Sue Park

Helping Your Child Read At Home

   A child that scores in the top 90% in school reads almost as much in one day outside of school as a child that scores in the low 10% in school reads in an entire year. Pretty amazing statistic! But we all face that challenge of motivating a child to read that doesn’t want to read, or having an enthusiastic reader that may not think deeply about what they read. Here are some tips:

  • Keep up a good routine – At least 30 minutes a day reading -- whether they protest or not.
  • Join in during the reading time (get a blanket, snuggle up and both of you read a book).
  • Shared reading – read a page and then have your child read a page (or switch off paragraphs).
  • Stop and talk often about the book – try to stay on topic, but relate it to your life or their life, discuss the images in your mind that you might see -- make sure they are “getting it”.
  • If your child prefers to read independently, read the book before and then when you are together (in the car, making dinner) have a casual book discussion. Be enthusiastic about the book.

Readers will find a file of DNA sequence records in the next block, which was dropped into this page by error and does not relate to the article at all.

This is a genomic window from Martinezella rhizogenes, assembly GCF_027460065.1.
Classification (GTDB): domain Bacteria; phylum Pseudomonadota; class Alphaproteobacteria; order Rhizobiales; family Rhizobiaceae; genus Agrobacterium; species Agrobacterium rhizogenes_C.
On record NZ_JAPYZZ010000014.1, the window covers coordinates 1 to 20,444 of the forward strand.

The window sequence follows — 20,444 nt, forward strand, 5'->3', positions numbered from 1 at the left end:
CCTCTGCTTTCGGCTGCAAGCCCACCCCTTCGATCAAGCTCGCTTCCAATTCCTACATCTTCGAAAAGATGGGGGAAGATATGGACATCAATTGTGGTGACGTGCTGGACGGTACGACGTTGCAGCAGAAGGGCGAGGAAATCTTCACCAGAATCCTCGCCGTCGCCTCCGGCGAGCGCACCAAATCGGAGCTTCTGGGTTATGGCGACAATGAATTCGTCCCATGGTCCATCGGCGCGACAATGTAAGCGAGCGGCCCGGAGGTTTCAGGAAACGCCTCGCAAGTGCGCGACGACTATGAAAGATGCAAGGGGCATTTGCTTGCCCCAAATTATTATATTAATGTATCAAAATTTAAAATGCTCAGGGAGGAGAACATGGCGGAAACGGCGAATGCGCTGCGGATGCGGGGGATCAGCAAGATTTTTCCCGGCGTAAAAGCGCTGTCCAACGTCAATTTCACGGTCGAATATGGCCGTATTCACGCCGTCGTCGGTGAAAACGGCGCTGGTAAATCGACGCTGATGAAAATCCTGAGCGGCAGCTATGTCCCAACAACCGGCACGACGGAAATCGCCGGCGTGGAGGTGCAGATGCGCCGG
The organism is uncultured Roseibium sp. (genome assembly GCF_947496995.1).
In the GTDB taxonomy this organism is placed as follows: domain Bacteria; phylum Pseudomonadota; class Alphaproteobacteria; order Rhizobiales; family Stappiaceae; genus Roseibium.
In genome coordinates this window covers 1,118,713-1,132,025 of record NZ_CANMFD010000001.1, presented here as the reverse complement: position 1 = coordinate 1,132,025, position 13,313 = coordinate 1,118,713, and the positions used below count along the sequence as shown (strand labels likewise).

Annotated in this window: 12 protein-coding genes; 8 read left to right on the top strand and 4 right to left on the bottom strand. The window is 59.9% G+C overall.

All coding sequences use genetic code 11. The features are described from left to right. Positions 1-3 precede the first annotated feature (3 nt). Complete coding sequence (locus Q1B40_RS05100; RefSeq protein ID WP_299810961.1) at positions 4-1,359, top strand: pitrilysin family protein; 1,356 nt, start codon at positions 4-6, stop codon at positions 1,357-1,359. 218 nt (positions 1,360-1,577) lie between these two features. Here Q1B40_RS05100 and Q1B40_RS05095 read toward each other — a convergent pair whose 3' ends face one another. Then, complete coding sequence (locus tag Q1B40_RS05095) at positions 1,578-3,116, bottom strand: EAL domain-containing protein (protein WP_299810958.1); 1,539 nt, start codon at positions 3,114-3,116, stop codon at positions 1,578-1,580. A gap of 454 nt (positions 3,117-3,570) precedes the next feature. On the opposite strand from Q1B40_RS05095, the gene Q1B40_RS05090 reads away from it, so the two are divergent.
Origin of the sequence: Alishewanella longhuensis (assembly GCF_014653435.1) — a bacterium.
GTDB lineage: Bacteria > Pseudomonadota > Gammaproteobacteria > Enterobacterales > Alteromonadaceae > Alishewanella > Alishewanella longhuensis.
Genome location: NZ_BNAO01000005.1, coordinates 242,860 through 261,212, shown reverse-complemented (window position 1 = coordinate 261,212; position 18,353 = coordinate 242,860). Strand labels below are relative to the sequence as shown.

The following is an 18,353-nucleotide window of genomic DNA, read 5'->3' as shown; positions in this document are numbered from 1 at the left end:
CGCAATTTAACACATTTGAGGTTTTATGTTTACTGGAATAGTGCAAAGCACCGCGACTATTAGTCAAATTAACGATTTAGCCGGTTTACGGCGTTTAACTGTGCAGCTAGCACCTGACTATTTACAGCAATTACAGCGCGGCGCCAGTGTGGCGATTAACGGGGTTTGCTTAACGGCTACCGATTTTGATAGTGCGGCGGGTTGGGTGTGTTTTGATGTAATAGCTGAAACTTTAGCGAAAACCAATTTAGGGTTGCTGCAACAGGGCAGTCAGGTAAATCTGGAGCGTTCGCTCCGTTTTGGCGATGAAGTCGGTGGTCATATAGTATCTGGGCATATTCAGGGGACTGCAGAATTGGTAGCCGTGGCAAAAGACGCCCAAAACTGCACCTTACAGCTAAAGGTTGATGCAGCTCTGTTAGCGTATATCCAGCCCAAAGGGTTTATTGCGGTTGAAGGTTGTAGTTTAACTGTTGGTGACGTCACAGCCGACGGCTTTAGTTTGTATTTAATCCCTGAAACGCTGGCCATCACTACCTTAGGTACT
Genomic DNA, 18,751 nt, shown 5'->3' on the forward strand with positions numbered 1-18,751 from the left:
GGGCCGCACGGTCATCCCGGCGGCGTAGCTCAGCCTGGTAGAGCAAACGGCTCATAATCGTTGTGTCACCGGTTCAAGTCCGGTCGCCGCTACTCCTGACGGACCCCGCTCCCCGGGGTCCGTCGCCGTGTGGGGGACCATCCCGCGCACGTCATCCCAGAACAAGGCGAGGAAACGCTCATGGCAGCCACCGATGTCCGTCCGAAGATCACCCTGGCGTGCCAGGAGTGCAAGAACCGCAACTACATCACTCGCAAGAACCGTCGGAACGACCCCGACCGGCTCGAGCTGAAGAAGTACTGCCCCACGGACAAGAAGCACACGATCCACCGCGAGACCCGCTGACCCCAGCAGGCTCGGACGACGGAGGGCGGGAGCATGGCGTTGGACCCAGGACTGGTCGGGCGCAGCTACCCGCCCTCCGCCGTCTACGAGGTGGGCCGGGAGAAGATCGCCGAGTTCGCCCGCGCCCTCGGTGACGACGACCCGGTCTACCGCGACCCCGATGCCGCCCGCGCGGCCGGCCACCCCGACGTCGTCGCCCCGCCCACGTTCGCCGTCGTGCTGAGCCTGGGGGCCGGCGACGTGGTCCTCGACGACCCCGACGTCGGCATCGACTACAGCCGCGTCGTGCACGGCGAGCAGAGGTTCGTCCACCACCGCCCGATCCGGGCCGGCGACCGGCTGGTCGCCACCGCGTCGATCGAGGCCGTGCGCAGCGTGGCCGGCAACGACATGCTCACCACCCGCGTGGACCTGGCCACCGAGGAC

• Explore favorite books together – try to find a series that catches their interest. There is a fine line between too hard or easy and too boring. Work with your school librarian or teacher for recommendations or use the attached links to find books at their level. 
  • Make a sticker reward chart – list series and keep a tally of reading.
  • Read a great book aloud -- make them fall in love with a story (they could read a bit to you if it is not too hard.)
  • Be enthusiastic about reading in your family. Discuss articles in the newspaper, discuss good books, and show that you are all reading.

Turn off the TV and video games. They will get all the skills that they need in our high-tech world without these everyday. Of all the things in a busy Lamorinda’s child’s life, make these activities be on the bottom of the list – or better yet only allowed on weekends when it is raining.